Many investment funds are actively managed with the view that research and analysis will enable a portfolio manager to outperform the market.
Is active portfolio management really worth the expense (about 1-2%, depending on your fee structure) of owning a mutual fund? Or is it just a bunch of marketing hype? Should investors simply buy an S&P 500 Index ETF (SPY) with a 0.09% expense ratio and call it a day?
Here's the basic case for active management:
1. Manager can shift to cash to protect from downside
2. Manager can exploit security pricing inefficiencies
3. Manager can rebalance and reallocate across asset classes, sectors and geographies, depending on the mandate
If done correctly, the profit potential from active management is massive. This is why about $24 trillion globally is invested in mutual funds (Source: ICI 2012 Factbook). Everyone is looking to outperform.
Of course, not everyone can outperform the market. Being an average of all component returns, some investments must underperform the market and some must outperform the market. So right out of the gate, the case for active management becomes a race against probabilities.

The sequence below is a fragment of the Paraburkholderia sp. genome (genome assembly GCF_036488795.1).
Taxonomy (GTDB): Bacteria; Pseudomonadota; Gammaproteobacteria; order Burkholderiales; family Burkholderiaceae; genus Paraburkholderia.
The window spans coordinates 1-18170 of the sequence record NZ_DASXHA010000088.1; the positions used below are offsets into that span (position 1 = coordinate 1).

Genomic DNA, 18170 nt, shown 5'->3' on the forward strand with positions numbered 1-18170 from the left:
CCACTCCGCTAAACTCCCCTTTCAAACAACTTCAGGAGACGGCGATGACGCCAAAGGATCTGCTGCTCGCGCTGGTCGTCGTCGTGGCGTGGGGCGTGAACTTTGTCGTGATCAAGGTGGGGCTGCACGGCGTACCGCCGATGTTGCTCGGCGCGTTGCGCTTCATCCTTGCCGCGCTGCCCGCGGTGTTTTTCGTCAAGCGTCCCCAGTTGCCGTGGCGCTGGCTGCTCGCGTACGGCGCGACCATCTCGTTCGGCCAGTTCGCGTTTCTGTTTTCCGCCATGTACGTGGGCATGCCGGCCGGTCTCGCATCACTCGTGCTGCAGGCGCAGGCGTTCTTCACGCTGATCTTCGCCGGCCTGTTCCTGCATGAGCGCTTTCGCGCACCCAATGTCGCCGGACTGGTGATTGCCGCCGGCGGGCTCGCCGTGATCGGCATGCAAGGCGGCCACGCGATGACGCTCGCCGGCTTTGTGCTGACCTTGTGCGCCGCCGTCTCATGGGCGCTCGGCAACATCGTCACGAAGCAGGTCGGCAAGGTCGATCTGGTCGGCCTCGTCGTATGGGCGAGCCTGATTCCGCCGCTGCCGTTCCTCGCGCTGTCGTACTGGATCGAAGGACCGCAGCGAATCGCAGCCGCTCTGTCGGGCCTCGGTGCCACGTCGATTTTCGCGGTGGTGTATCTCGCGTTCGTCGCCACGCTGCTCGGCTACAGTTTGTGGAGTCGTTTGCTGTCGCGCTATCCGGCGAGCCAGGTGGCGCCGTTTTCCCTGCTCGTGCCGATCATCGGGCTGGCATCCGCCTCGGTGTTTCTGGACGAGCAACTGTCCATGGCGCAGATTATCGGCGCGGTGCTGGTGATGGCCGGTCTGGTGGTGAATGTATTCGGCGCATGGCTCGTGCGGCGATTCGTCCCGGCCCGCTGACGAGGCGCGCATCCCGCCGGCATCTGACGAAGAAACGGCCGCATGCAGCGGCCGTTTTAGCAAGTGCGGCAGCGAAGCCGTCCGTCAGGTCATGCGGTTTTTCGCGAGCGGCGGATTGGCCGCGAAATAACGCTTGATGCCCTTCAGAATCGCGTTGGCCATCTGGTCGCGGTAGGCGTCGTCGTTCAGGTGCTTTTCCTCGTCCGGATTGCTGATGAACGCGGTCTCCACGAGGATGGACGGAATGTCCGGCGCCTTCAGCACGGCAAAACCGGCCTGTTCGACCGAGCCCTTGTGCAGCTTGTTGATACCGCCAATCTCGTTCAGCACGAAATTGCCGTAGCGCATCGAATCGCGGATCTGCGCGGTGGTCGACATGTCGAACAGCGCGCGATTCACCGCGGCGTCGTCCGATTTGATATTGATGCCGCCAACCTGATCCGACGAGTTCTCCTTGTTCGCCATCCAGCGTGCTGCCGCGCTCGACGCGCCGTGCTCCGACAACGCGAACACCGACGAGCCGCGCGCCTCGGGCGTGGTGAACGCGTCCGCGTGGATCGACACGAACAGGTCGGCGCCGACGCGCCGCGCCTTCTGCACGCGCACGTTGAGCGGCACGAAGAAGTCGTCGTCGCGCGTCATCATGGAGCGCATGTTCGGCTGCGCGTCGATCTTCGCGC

Already, the case for active management doesn't seem to hold water. I'll let Eugene Fama and Kenneth French explain further:
The aggregate portfolio of U.S. equity mutual funds is close to the market portfolio, but the high costs of active management show up intact as lower returns to investors. Bootstrap simulations suggest that few funds produce benchmark adjusted expected returns sufficient to cover their costs. If we add back the costs in expense ratios, there is evidence of inferior and superior performance (non-zero true alpha) in the extreme tails of the cross section of mutual fund alpha estimates.(Fama, Eugene F. and French, Kenneth R., Luck Versus Skill in the Cross Section of Mutual Fund Returns (December 14, 2009).)
While they concluded that investment managers generally can't cover their costs, Fama and French allude to the possibility that some managers do in fact provide a positive alpha. So can one find such a manager?